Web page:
La répression de l'insurrection hongroise
The repression of the Hungarian Uprising
In Central and Eastern Europe, with the death of Stalin and the start of de-Stalinisation launched by the new Soviet leader, Nikita Khrushchev, the populations of several satellite states attempted to free themselves from Soviet rule. In Poland, despite several violent clashes in Poznan, Władysław Gomułka, the former General Secretary of the Workers’ Party, was rehabilitated after being arrested in 1951. In October 1956 he became the new First Secretary of the Central Committee of the Polish United Workers’ Party. He managed in extremis to prevent a Soviet military intervention aimed at suppressing riots by workers and an attempted takeover in October 1956.
The situation in East Germany and Hungary was very different. The Soviet military intervened in both countries — in June 1953 and November 1956 respectively — Moscow being determined to crush the popular uprisings and reassert full control over its satellite states.
In Hungary, intellectuals and students embittered by the Communist regime demanded the withdrawal of Soviet troops and the organisation of free, multi-party elections. In the 1950s, the people began to protest more and more openly against the fall in their standard of living and the renunciation of national independence.
In late October 1956, following the news of the Polish rebellion against Soviet hegemony, Hungary’s political opposition also demonstrated its discontent by marching peacefully through the streets of Budapest before organising armed conflict. Some members of the Hungarian army fought on the side of the rebels. A new Hungarian government, led by Imre Nagy, supported the rebels. It called for the withdrawal of Soviet troops and abolished the one-party system before announcing Hungary’s unilateral withdrawal from the Warsaw Pact and proclaiming the country’s neutrality.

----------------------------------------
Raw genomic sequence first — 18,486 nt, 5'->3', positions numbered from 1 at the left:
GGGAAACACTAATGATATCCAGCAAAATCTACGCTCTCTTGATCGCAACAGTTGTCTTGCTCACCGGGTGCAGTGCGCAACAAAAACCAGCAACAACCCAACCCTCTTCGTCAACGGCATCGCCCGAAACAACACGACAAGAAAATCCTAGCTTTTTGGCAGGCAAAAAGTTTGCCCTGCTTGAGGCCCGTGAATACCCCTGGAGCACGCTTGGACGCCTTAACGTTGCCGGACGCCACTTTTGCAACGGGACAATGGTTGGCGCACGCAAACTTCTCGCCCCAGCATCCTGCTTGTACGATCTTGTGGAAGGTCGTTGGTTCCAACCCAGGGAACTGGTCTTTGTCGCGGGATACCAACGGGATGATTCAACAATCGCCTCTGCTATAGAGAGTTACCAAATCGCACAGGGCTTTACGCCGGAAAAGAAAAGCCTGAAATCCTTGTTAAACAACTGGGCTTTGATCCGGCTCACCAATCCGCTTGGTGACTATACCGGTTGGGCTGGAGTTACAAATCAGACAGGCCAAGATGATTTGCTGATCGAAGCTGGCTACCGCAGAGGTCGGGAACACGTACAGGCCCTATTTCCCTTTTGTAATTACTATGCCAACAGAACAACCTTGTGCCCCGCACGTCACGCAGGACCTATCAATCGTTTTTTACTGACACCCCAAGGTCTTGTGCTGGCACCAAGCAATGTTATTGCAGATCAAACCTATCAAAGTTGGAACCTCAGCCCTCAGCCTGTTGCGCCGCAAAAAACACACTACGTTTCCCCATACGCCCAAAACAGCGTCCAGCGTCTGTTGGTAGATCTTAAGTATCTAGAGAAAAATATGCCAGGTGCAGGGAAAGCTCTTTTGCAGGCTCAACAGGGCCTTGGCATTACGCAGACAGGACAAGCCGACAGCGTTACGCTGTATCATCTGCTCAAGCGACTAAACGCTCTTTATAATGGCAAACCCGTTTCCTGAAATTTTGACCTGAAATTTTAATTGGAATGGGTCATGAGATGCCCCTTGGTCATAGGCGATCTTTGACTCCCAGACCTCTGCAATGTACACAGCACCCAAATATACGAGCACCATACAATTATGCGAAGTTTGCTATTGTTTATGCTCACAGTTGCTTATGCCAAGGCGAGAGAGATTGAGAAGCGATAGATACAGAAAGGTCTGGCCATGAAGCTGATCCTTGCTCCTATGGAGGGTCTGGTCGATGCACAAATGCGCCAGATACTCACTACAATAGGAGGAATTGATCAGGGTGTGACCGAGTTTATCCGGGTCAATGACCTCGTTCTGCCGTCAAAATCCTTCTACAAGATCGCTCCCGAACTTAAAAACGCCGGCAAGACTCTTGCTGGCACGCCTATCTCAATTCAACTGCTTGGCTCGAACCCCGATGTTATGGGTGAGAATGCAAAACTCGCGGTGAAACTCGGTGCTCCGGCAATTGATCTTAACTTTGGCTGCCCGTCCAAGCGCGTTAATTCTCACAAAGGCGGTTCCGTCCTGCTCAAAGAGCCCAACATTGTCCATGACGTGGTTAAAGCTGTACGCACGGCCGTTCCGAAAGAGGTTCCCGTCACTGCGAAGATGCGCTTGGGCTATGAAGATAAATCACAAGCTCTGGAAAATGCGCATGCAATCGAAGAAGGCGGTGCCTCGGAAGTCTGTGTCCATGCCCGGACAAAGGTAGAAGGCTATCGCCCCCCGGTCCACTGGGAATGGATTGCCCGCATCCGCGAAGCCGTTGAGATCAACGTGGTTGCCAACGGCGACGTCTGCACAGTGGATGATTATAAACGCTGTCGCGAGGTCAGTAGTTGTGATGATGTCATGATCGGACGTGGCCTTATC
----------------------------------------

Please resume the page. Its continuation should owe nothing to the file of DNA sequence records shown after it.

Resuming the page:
On 1 November 1956, the Red Army seemed to be withdrawing. In reality, however, it continued to keep an eye on the country, which was foundering in a ‘counter-revolution’. Between 4 and 8 November 1956, Nikita S. Khrushchev ordered the Red Army to put down the Hungarian Uprising by force. Soviet troops attacked en masse and abolished the independent national government.
Hungary was immediately subjected to merciless repression, and hundreds of thousands of Hungarians fled to the West. The new Hungarian Government, bankrolled by Moscow, restored a dictatorial regime in the country and closed all the borders again. This forceful intervention, which trampled democracy underfoot, resulted in the USSR’s standing in the countries of Western Europe falling to its lowest level since the Second World War. But the moment chosen by the Soviets was very favourable to them because the Western powers were deeply divided and weakened by the Suez Crisis, which was happening at the same moment. The West was in no position to react appropriately and was forced to stand helplessly by as the Russians returned to Hungary.